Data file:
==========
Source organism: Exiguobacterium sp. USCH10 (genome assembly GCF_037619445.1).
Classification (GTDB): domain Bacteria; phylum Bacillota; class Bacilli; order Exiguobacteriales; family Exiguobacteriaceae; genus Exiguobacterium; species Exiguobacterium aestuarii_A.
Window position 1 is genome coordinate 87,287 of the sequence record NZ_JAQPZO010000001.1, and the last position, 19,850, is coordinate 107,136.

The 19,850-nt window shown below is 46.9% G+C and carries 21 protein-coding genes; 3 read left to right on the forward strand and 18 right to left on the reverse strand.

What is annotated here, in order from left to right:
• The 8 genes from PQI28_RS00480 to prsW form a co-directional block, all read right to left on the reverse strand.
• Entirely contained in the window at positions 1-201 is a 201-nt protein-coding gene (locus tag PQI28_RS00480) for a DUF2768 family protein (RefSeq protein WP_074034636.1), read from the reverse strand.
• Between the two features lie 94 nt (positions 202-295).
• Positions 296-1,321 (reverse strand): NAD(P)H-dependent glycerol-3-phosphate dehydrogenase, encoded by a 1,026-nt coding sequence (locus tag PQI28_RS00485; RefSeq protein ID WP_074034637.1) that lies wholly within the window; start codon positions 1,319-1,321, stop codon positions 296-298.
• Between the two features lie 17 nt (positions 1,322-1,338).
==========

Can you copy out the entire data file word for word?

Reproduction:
Source organism: Exiguobacterium sp. USCH10 (genome assembly GCF_037619445.1).
Classification (GTDB): domain Bacteria; phylum Bacillota; class Bacilli; order Exiguobacteriales; family Exiguobacteriaceae; genus Exiguobacterium; species Exiguobacterium aestuarii_A.
Window position 1 is genome coordinate 87,287 of the sequence record NZ_JAQPZO010000001.1, and the last position, 19,850, is coordinate 107,136.

The 19,850-nt window shown below is 46.9% G+C and carries 21 protein-coding genes; 3 read left to right on the forward strand and 18 right to left on the reverse strand.

What is annotated here, in order from left to right:
• The 8 genes from PQI28_RS00480 to prsW form a co-directional block, all read right to left on the reverse strand.
• Entirely contained in the window at positions 1-201 is a 201-nt protein-coding gene (locus tag PQI28_RS00480) for a DUF2768 family protein (RefSeq protein WP_074034636.1), read from the reverse strand.
• Between the two features lie 94 nt (positions 202-295).
• Positions 296-1,321 (reverse strand): NAD(P)H-dependent glycerol-3-phosphate dehydrogenase, encoded by a 1,026-nt coding sequence (locus tag PQI28_RS00485; RefSeq protein ID WP_074034637.1) that lies wholly within the window; start codon positions 1,319-1,321, stop codon positions 296-298.
• Between the two features lie 17 nt (positions 1,322-1,338).